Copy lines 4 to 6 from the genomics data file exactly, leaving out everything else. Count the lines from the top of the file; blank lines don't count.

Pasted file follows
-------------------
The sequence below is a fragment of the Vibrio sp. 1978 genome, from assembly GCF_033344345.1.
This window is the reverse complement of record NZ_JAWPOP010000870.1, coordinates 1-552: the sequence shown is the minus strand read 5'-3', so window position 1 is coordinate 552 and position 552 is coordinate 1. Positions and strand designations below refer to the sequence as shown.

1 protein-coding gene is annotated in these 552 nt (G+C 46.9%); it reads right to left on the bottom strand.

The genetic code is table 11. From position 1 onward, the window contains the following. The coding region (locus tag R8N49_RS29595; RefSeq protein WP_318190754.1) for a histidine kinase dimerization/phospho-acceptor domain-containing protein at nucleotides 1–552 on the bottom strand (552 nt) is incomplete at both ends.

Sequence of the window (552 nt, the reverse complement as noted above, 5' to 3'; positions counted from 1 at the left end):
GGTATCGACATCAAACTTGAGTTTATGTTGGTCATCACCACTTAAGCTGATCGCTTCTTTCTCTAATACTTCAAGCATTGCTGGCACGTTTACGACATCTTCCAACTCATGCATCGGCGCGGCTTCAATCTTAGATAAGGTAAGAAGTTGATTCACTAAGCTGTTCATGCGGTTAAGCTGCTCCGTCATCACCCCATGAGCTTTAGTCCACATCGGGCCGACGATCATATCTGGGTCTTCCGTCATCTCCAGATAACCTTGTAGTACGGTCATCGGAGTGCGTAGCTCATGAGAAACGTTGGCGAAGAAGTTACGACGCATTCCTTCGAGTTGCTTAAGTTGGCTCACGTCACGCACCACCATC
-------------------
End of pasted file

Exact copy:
The genetic code is table 11. From position 1 onward, the window contains the following. The coding region (locus tag R8N49_RS29595; RefSeq protein WP_318190754.1) for a histidine kinase dimerization/phospho-acceptor domain-containing protein at nucleotides 1–552 on the bottom strand (552 nt) is incomplete at both ends.

Sequence of the window (552 nt, the reverse complement as noted above, 5' to 3'; positions counted from 1 at the left end):
GGTATCGACATCAAACTTGAGTTTATGTTGGTCATCACCACTTAAGCTGATCGCTTCTTTCTCTAATACTTCAAGCATTGCTGGCACGTTTACGACATCTTCCAACTCATGCATCGGCGCGGCTTCAATCTTAGATAAGGTAAGAAGTTGATTCACTAAGCTGTTCATGCGGTTAAGCTGCTCCGTCATCACCCCATGAGCTTTAGTCCACATCGGGCCGACGATCATATCTGGGTCTTCCGTCATCTCCAGATAACCTTGTAGTACGGTCATCGGAGTGCGTAGCTCATGAGAAACGTTGGCGAAGAAGTTACGACGCATTCCTTCGAGTTGCTTAAGTTGGCTCACGTCACGCACCACCATC